‘Why I think solitary confinement is torture’

An isolated incident: The semi-fictional Piper Chapman in solitary in Orange is the New Black.
by Jordan Gaines Lewis

Jordan Gaines Lewis is a science communicator who has written for publications as diverse as the Guardian, Slate and Scientific American. She is studying for a PhD in neuroscience.

Humans are social animals, says Jordan Gaines, hard-wired for friendship, social interaction and love. Isolating them from human contact is a particularly cruel, destructive form of torture.

The inmates of Litchfield Penitentiary, the fictional setting for the Netflix TV series Orange is the New Black, are not shy women.

They’ve landed in prison for murder, fraud, stalking, drug-smuggling, theft, and political activism. They do illegal activities behind the officers’ backs. They make their opinions known loud and clear to one another. And they’re not opposed to throwing a few punches, if duty calls.

But all will cease if you threaten to send them to the SHU. Why?

“The cramped, concrete cells, often just 6 × 10 feet, are constantly illuminated by fluorescent light”

The SHU (pronounced ‘shoe’), or ‘security housing unit’, is a separate prison facility designed to isolate inmates from any human contact. While sometimes used to protect the prisoner from harm by others or to themselves (to implement suicide watch, for example), it’s often used as punishment for violating prison regulations. At last count, it’s been estimated that more than 80,000 prisoners in the US are housed in the SHU – more than any other democratic country. And while inmates in minimum security may be held in the SHU for a few days at most, those in maximum security prisons can be in solitary for as long as five years.

The cramped, concrete cells, often just 6 × 10 feet, are constantly illuminated by fluorescent light and contain a bed, sink, toilet, and not much else. Except for prison guards, inmates are intentionally deprived of other people and stimuli, including television, radio, and perhaps no more than a few books. ‘The only thing left to do is go crazy — just sit and talk to the walls’, a juvenile detainee in Florida said when describing their time in the SHU. ‘Sometimes I feel like, why am I even living?’

Humans are social animals. We feel safer and happier in the company of others, seek friends and family for company and solace, and desire acceptance, friendship and love. Our neocortex, the outermost layer of our brain, is comparatively larger than that of other primates and implicated in conscious thought, language, emotional regulation, empathy and higher social cognition.

So it’s no wonder that psychologists and human rights advocates consider solitary confinement one of the worst possible forms of psychological torture. In simple terms, the SHU ‘destroys people as human beings’, according to psychologist Terry Kupers.

Reviews of the literature published in the past decade associate prisoner isolation with anxiety, panic attacks, depression, anger and hostility, poor memory and disorientation, and self-harm. With so much time spent alone, individuals become prone to hallucinations – particularly seeing people or hearing voices that aren’t there – paranoid thoughts and distorted sensations, such as perceiving the walls closing in on them.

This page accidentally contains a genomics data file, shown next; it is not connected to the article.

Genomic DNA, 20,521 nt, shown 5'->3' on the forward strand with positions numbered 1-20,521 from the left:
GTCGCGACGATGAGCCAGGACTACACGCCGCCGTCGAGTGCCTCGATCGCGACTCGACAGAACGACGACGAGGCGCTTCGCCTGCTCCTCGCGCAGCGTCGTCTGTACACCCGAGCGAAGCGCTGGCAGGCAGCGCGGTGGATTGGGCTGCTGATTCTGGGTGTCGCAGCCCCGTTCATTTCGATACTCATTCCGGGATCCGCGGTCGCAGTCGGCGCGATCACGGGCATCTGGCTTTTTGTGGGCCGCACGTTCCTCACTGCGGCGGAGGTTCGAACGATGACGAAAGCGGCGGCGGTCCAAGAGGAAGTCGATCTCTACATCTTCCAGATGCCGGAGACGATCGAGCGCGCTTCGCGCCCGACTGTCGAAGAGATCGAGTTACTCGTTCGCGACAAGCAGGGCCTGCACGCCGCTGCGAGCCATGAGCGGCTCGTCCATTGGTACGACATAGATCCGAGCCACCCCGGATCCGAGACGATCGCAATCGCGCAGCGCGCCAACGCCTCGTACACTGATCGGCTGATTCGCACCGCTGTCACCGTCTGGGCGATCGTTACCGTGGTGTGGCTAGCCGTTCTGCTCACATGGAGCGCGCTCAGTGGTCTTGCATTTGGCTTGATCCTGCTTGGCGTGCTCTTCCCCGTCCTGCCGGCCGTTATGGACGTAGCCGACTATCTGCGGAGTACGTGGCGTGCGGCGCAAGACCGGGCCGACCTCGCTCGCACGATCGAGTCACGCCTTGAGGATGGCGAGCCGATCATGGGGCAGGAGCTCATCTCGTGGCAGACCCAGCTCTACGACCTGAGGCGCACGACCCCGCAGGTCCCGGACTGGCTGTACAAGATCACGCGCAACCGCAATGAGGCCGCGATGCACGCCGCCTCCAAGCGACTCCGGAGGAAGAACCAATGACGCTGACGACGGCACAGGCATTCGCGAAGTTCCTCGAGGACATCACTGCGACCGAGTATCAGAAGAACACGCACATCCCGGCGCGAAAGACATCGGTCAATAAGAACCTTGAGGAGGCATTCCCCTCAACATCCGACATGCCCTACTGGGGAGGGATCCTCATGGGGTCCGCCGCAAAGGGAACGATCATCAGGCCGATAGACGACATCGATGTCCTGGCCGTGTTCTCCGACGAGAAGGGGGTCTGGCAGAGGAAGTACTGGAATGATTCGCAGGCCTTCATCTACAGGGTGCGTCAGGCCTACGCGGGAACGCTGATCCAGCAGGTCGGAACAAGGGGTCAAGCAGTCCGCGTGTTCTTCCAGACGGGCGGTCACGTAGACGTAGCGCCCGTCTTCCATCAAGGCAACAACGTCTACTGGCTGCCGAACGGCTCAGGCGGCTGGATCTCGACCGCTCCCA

Of course, these mental health problems are often exacerbated by the fact that mentally ill patients are more likely to end up in the SHU in the first place. There is also evidence suggesting that solitary confinement results in increased recidivism. It’s estimated that 24.2% of prisoners in solitary are later re-convicted of a violent crime compared to 20.5% of general population prisoners.

At the end of Orange is the New Black season three, we see a major character being led to the SHU by three guards, where she’ll stay for an indeterminate amount of time ‘for her own protection’. We haven’t yet come to know any characters who have spent long periods of time in solitary, but if what we know about solitary comes to play out, we may see some unpleasant after-effects when season four premieres next year.

You Decide

  1. Should the practice of isolating prisoners from human contact be abolished?


  1. Imagine you were the last human left on Earth. What would you do? What sorts of activity would still be meaningful? Write a diary entry explaining your emotions and your daily routine.

Word Watch

Orange is the New Black
This television series is based on a memoir by Piper Kerman, a middle-class woman who spent 13 months behind bars for drug trafficking. The series is a fairly realistic account of life and relationships inside a women’s prison.
The part of the brain that is thought to be responsible for almost all of our most complex mental processes: abstract reasoning, consciousness, muscle control, language, empathy. In most animals it is fairly small, but in humans it accounts for 76% of the brain’s mass.
Solitary confinement
Although there’s no single agreed-upon definition of solitary confinement, it is seen as any regime where prisoners are held alone in small cells for at least 22 hours a day, often under constant video surveillance.
Offending again after receiving punishment for a crime. Several factors may contribute to the higher rates of recidivism among people who have been in solitary confinement: it may be that the kinds of people who are put in solitary are more likely to reoffend, or that the experience affects them in damaging ways.